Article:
I'm currently developing a Spring RCP application. The documentation is really weak, that's for sure, but the blogs and forum have a good amount of information to get going. Once you do get cruising, things do move fairly fast and you really only need to learn basic Spring if you aren't familiar with the framework. The integrations with Spring libraries such as VLDocking is excellent too.

I think Spring Rich is great if your use case is to develop a standalone Java desktop application. What I mean by that is if you don't need to distribute modules and do online updates then it should fulfill most needs.

  • 1
    Just thought i'd mention that the rich-client devs have recently ported the RCP code to a new project called 'Valkyrie' - introducing several updates and enhancements. The code can be found here - gitorious.org/valkyrie-rcp - and there is a thread with more info here - forum.springsource.org/…... - I have been messing around with the framework over the past week; so far it looks great, the sample applications are also very good.
    – Andrew B
    Aug 19, 2011 at 11:30

While I haven't explicitly used any of them, I have used portions of the Eclipse RCP. Specifically, I've used the Eclipse OSGi runtime (Equinox) and some common utilities and I've very pleased. OSGi is fantastic to work with. I have several friends on large contracts which use Eclipse RCP (more than I use) and they rave about it.

If my project didn't contain a large mount of legacy Swing, Eclipse RCP would be my first choice. OSGi is just so much fun! (I imagine Spring uses it too, haven't checked though)


Of course it all depends on the kind of applications and services you want to provide, and the target environment. But I can also recommend OSGi as a development and deployment platform. The underlying architecture and specifications are very well developed and proven.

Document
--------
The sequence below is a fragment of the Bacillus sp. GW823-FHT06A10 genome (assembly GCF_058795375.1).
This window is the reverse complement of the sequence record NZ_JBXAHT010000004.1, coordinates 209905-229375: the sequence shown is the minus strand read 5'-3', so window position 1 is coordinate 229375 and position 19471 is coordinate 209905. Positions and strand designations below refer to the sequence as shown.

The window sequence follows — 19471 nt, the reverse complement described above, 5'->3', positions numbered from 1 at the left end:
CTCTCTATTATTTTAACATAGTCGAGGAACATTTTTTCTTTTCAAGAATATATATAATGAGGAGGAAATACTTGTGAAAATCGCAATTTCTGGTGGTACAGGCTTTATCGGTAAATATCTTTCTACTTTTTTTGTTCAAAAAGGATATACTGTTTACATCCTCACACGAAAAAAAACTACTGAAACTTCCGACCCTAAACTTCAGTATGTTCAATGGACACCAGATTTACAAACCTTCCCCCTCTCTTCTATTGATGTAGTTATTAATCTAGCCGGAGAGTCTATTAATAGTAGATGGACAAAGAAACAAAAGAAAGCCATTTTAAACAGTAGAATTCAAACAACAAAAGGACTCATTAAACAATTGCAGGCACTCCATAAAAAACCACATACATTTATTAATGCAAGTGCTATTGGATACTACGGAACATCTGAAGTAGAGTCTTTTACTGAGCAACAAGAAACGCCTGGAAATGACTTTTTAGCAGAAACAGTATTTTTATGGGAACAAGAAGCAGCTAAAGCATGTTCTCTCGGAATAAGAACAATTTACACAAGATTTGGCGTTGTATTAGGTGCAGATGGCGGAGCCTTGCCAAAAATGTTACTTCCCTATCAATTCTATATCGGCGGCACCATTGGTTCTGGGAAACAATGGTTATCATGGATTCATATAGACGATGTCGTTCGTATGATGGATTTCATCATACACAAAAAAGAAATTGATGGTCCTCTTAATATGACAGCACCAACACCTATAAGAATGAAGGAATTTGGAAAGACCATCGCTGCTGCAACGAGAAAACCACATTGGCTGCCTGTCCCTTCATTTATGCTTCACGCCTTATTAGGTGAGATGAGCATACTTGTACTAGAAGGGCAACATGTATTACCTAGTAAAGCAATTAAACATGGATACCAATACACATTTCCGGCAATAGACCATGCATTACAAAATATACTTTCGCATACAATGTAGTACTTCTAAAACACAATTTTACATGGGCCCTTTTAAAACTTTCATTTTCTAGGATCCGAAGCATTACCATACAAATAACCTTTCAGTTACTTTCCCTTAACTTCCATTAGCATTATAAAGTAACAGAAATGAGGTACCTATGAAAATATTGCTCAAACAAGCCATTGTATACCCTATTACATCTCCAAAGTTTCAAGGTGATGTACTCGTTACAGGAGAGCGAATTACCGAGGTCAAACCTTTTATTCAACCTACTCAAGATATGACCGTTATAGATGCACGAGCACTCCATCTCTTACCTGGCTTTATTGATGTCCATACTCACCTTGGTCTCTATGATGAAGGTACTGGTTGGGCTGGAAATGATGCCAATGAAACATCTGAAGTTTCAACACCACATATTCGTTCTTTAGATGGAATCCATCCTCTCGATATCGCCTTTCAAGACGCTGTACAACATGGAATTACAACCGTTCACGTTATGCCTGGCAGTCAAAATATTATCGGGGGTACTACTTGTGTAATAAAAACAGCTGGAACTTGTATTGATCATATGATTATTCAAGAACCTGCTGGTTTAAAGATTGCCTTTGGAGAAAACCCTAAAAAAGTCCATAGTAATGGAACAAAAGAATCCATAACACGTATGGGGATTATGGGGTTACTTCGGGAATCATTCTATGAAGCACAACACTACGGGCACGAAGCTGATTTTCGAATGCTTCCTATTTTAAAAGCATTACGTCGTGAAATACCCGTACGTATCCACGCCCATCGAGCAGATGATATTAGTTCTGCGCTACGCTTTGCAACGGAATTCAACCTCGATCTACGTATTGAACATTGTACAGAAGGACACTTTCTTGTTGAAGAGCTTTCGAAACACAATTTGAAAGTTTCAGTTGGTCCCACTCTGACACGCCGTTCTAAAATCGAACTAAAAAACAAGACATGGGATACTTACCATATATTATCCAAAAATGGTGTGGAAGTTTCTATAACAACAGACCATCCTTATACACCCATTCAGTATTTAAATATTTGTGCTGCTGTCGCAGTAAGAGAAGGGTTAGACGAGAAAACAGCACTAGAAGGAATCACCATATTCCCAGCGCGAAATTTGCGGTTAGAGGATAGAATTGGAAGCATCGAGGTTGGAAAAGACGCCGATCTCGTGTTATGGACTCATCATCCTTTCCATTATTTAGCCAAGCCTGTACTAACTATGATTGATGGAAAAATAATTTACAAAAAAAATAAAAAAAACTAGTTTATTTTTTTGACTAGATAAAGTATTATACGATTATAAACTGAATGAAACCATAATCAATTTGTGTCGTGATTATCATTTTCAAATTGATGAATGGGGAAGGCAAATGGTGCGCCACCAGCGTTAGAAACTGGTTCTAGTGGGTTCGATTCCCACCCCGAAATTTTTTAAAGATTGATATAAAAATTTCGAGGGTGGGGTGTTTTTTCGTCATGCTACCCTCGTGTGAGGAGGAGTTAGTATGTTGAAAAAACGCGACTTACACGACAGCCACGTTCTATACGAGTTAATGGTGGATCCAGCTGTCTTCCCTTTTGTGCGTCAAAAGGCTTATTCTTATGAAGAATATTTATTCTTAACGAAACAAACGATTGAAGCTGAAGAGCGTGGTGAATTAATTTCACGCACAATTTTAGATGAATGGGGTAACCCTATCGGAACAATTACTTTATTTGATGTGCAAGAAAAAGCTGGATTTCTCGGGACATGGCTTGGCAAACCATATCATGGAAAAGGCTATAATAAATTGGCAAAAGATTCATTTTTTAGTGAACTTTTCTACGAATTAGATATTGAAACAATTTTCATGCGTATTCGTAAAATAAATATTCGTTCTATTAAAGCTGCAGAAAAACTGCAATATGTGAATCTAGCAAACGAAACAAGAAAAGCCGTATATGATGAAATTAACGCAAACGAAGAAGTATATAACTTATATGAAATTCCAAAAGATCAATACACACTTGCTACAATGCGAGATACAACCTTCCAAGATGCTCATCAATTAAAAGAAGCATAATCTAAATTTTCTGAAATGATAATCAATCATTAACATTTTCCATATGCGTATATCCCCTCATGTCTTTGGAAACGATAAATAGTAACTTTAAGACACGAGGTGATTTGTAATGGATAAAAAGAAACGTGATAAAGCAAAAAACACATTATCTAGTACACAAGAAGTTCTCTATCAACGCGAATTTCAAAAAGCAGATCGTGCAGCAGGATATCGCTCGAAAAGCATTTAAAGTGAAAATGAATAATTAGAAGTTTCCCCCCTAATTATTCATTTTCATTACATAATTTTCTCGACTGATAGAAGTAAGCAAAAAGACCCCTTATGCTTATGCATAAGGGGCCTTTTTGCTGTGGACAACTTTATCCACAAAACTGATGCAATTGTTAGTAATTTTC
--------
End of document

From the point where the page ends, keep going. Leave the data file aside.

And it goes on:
Besides of the Eclipse RCP you should have a look at Apache Felix (http://felix.apache.org) and Knopflerfish (http://www.knopflerfish.org), which are (smaller) open source OSGi framework implementations.


From my end-user perspective.

I've seen more implementations in Eclipse than in the other two. Actually I've know about Netbeans implementations but never got one in my hands.

From Spring this is the first time I've heard about it.

While my answer is definitely a super 10,000 ft view, it reflects somehow the preference the industry had had about using one or the other.

Also, the difference is proportional to the time the platform has been available. Remember Eclipse create SWT to solve the problems Java Swing had back in 1.3 where is was simply prohibitely slow.

Netbeans have been very beneficiated by the JVM improvements and now runs very very fast.

Spring is still young ( compared with the other two ) , but as always, the new things learn from the former, chances are it is simpler to use.

Here's an article about these two platform Eclipse RCP vs Netbeans RCP. May be helpful



Netbeans RCP is excellent. Its come a long way over the years. It uses a more robust technology ('Swing') that many people use and understand. Eclipse RCP (more specifically SWT) just confused me.


Eclipse RCP provides plug-in mechanism so that you can add new features later on the deployment. Also via the update mechanism you can change the system without user interference. In the development phase, Eclipse RCP provides a fast, robust ground with perspectives, views, editors, command and action mechanisms. If your project requires many different windows with different toolbar and menus (and also custom context menus) I suggest you to use Eclipse RCP. I only check the videos of Netbeans Platform and run the Helloworld project but it seems slow and clumsy :) 40 seconds to start-up (you can reload the application though w/o restart.) vogella.de is a good collection of tutorials for Eclipse RCP


There is also Reflection-based UI generation and customization.

Instead of customizing an IDE to fit your needs, you will customize a GUI generated by default. It may be interesting to try a new approach.